If you have no intention of using concrete blocks forget I even mentioned them.

90mm x45 mm. Porta 90 x 45mm 2.4m DAR Pine Standard & Better
Or what we call 4 by 2 ( inches) the Americans can call it 2 by 4 if they what to ?

That would be the choice for up to 1200 mm /4 feet wide.

The bottom tank will need at least 200 mm off the floor to help with siphoning. You need a minimum of 200 between the top of the tank and the bottom of the next shelf.

Plywood is ok but you will still need a foam mat under the tank or polystyrene/ yoga mat.
 

Cooper23

If you have no intention of using concrete blocks forget I even mentioned them.

90mm x45 mm. Porta 90 x 45mm 2.4m DAR Pine Standard & Better
Or what we call 4 by 2 ( inches) the Americans can call it 2 by 4 if they what to ?

That would be the choice for up to 1200 mm /4 feet wide. With that wood, could i use

The bottom tank will need at least 200 mm off the floor to help with siphoning. You need a minimum of 200 between the top of the tank and the bottom of the next shelf.

Plywood is ok but you will still need a foam mat under the tank or polystyrene/ yoga mat.
Ok, will do. If i make the stand 20cm off the ground, ill make the stand 100cm tall. Should give me around 30cm of access room. Yep, always use styrofoam under the tanks.with that wood, could i use this instead? 90 x 45mm Framing F5 Untreated Pine L/M its the same size, but just heaps cheaper and untreated. Will be painting the wood after aswell.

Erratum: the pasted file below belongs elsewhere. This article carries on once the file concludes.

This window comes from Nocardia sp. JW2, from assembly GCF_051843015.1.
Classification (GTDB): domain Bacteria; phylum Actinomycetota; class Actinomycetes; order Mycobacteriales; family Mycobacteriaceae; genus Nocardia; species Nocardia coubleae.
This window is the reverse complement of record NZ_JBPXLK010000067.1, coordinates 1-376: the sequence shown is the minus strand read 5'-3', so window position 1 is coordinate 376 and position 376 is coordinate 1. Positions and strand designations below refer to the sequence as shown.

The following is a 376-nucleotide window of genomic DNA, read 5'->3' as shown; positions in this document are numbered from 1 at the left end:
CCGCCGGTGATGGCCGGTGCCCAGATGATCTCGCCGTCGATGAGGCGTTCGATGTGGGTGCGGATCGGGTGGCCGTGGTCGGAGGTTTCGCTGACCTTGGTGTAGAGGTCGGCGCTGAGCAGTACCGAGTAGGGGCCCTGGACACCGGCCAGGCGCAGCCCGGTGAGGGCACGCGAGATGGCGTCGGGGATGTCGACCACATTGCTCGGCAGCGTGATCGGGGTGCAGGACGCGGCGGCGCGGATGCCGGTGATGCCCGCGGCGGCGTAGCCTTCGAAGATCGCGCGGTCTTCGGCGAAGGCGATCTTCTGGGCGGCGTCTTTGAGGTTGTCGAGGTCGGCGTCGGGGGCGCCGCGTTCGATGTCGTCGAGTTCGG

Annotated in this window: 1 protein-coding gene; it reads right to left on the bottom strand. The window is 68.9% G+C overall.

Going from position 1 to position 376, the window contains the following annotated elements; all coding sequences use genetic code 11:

Flyfisha

Yes that timber is great.
I was just confirming 90 x 45 because there is always some confusion about the actual size. You will likely get 88 mm x 43 mm give or take it’s basically called 4 x2
 

FishDin

That frame in the picture would work fine. It's built like a fort. If you look into the typical stand from the fish store you'll see much less structual support and often they rely on partical board to take the load.
 

Cooper23

Alright i will use that design then, thanks.
Yes that timber is great.
I was just confirming 90 x 45 because there is always some confusion about the actual size. You will likely get 88 mm x 43 mm give or take it’s basically called 4 x2
Ok, will get myself some of that then, does it matter if its untreated? Or since im painting it it wouldnt.
 

Flyfisha

Untreated will be ok indoors.
 

HitzBlack

Alright i will use that design then, thanks.

Ok, will get myself some of that then, does it matter if its untreated? Or since im painting it it wouldnt.
That is the same design that I used on my 75 gallon tank, just added another support in the middle. 1/8 inch Oak to cover 2x4’s. Plan was to make doors as well, but I have been lazy